Forget your iPod, try these options

If you’re in a musical rut, here are six ways to branch out, bump your obscure-music-status and find bands similar to what you already like.

By Nikki Hindman | Sept. 2, 2011

Tags: MOVE Guide Music


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Sick of listening to your roommate blast Nicole Scherzinger’s single, “Wet”? Sick of listening to your own iPod shuffle to the “Hannah Monatana” songs you swear you got for the kids you babysit?

Thankfully, the internet and live music venues have come to save us by offering music on demand at any time of day. Local bands and well-known rock stars alike can easily get their musical masterpieces out to the masses, providing an unending database of all genres of music. Here are some places you can find the newest jams (usually for free!), and seriously, sounds like you and your roommate could use them:


Already a hit in the U.K., Spotify is finally available in the states. The on-demand music client is free to download and automatically imports existing music from a computer. Spotify is a music community, and it allows registered users to share their playlists with friends (or with anyone). Users can also search any song to play through the program, and it displays shared playlists and recommended artists based on what it identifies as the user’s taste.


One of the top online radio websites today, Pandora plays music “stations” similar to any artist or song that a user enters. Pandora is not only free on the computer, but also has free iPhone and Android apps, making music discovery available on the go or at home. Like Pandora, this free online radio website offers many options to find new music to your liking by automatically generating playlists based off what you already like. does much more than that, though. It displays recommended artists for every song that it plays, gives a link to buy it and records it in listening charts that can be synced with iTunes. also hosts a community where any artist, including unsigned local acts, can upload music, and listeners can comment on songs or band profiles.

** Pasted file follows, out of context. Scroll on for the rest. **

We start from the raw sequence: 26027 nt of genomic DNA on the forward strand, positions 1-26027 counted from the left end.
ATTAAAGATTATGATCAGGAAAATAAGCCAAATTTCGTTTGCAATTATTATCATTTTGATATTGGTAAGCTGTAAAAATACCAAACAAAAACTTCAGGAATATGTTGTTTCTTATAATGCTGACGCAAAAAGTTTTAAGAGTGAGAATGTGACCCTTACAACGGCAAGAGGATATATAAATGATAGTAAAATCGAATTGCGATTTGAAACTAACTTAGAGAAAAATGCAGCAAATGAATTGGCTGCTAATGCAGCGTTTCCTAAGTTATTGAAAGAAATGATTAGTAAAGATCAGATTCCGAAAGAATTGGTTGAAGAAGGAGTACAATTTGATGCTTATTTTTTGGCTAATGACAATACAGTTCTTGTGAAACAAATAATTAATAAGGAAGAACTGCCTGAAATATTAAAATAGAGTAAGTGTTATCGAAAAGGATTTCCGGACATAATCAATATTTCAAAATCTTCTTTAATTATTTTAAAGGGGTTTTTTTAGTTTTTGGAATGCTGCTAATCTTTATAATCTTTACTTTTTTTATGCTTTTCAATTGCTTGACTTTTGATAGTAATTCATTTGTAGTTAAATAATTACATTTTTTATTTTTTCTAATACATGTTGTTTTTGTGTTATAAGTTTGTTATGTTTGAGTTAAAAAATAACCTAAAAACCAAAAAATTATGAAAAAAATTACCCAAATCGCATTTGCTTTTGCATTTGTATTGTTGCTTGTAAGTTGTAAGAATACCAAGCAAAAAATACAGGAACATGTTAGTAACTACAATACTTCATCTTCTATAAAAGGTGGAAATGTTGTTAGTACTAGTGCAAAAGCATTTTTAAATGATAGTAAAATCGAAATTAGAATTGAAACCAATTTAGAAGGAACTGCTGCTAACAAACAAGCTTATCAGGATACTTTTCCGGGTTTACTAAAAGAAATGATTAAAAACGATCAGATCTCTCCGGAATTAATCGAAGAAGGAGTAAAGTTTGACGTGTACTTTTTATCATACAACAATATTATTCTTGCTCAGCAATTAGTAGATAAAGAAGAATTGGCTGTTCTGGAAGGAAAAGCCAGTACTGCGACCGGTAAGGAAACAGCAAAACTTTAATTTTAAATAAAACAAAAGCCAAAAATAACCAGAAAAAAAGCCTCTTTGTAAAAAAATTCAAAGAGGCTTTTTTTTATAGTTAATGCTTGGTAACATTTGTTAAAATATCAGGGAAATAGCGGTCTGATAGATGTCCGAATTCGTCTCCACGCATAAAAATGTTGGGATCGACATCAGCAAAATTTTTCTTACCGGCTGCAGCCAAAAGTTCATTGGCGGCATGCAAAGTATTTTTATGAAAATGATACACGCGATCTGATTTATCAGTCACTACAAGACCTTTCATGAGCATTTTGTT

This simple music map is a self-updating system that builds a list of similar artists based upon what each person enters into the site. Upon entering, Gnoosic asks for three artists already known and liked and then lists a similar artist. The music pioneer then has the option to click whether he or she knows and likes the Gnoosic suggestion or not, and the system will continue to display new artists following each option.


TuneGlue is an interactive music map that displays music suggestions. After entering one artist that the user likes, it displays five or six options that branch off of it. Each bubble is clickable, offering links to view the artist’s website or places to buy their music. Each additional bubble also has the option to branch other bands off of it as well, making a web of new music suggestions.

Local Music Venues

Finally, to actually branch out (in real life), check out your local music venues to find brand new, lesser-known music. This is a riskier, but also much more rewarding way to find new names. Live bands are always playing shows all over the country in bars, houses and other outlets, usually with a small cover charge. They’re cheap, fun and a great way to find new tunes in a social environment.

Happy searching!

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